Feedback is more than welcome at this point, says Davies, and the team has a formal process for incorporating any required changes to the product. “We have a reasonably mature change management process in place which is based on ITIL [Information Technology Infrastructure Library practices], so requests for change are reviewed by our change advisory board which acts as our decision maker on whether changes are made or not.”
Although PRINCE2 undergoes revision every few years, with the last major revision occurring in 2009, Davies says the e-learning courses automatically undergo constant change as part of the natural evolution of the e-learning courses. “We generally continually review the course and content, though we would obviously carry out a full review and update of the product on the release of a new manual,” he says. “We also spend quite a lot of time updating exam material, as we continually review our exam statistics and amend content to further support particular syllabus areas.”
Ahead of the game
ILX was an early adopter of the blended learning approach, and an e-learning pioneer in other respects, but because the medium continues to present new opportunities, the courses need to keep ahead of other training providers. Constant evolution of the e-learning courses is therefore an important part of product development for the business to have the best possible selling proposition for its courses.
“The way our courses function and the style and level of interaction continues to develop and evolve,” confirms Davies. “Feedback from customers is fed back in to the design process for all products under development. Sometimes changes actually involve removing features that we thought were a good idea but, following evaluation, we’ve found are rarely used. Often it’s the most simple of ideas which strikes a chord with the end users.”
One such idea was a game developed using the structure of Snakes & Ladders with revision questions as the basis for progressing along the board. ILX have an app designed for iPhone and iPod Touch that supports its courses in PRINCE2, MSP and ITIL. As well as being a revision tool, it allows users to be competitive or play in a team with others who have the app, and integrates with social media such as Twitter and Facebook where players can post their scores.
“It actually started out with a subject matter expert that I was developing with. I said ‘we have all the core e-learning things now, what can we do to lighten things up?’ It’s good for practice, for people to relax before the exam,” says Davies.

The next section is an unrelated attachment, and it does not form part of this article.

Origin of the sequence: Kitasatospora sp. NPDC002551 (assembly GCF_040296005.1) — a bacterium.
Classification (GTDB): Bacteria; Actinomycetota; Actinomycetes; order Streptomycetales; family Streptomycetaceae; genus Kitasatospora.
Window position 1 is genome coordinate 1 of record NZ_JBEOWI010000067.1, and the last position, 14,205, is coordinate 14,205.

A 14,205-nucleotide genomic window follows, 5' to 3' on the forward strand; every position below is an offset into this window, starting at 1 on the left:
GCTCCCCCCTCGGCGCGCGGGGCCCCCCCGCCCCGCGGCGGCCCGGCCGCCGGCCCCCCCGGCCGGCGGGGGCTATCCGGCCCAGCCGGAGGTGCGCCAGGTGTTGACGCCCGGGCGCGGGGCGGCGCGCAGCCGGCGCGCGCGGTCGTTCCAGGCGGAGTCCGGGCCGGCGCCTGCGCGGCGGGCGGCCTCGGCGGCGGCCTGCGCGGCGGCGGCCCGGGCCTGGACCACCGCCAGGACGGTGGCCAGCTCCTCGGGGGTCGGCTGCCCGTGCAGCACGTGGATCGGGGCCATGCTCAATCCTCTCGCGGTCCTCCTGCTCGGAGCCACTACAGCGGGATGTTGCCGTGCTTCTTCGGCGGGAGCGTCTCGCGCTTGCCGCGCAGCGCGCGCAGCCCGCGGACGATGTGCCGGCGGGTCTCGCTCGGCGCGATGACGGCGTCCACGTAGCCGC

While selling the app isn’t exactly a money-spinner, he says it has turned into a value-add for ILX. “As a training organisation, of course there are only a small number of potential users of a product so it’s to our advantage to offer the game. There’s no financial value, but it has created an interest because people will look at it. In that sense it’s hugely valuable.”
The range of these supplementary offerings makes e-learning more effective than just a Powerpoint presentation delivered online. In addition to apps like Snakes & Ladders, ILX courses also include multimedia elements such as podcasts, exam simulators, and animations, some of which participants can take away on portable devices so they continue to learn outside the ‘classroom’ environment.
“A person who fronts up to a classroom who has been given the option of e-learning is much better prepared than someone who has just been given manuals to read,” says Davies. He adds that to work, e-learning needs to provide access to the trainer as well as “lots of opportunities to communicate with others”.
The essential ingredient to e-learning, however, is the participant and in that regard e-learning isn’t for everyone, Davies admits. “You might be doing an online course but are you dedicating the time to it as you should? Are you doing your shopping, reading the news? We’re not just using technology for technology’s sake; it’s all about the user experience and giving them the best opportunity to develop. It’s about making a dry subject area more appealing.”
And since you can’t stop the advance of technology, you can be sure Davies and his team haven’t stopped either. Their next challenge is tackling the iPad and the iPhone4, which both work on Apple’s new iOS4 operating system and, says Davies, more games: “It’s amazing to hear how the games have been received.”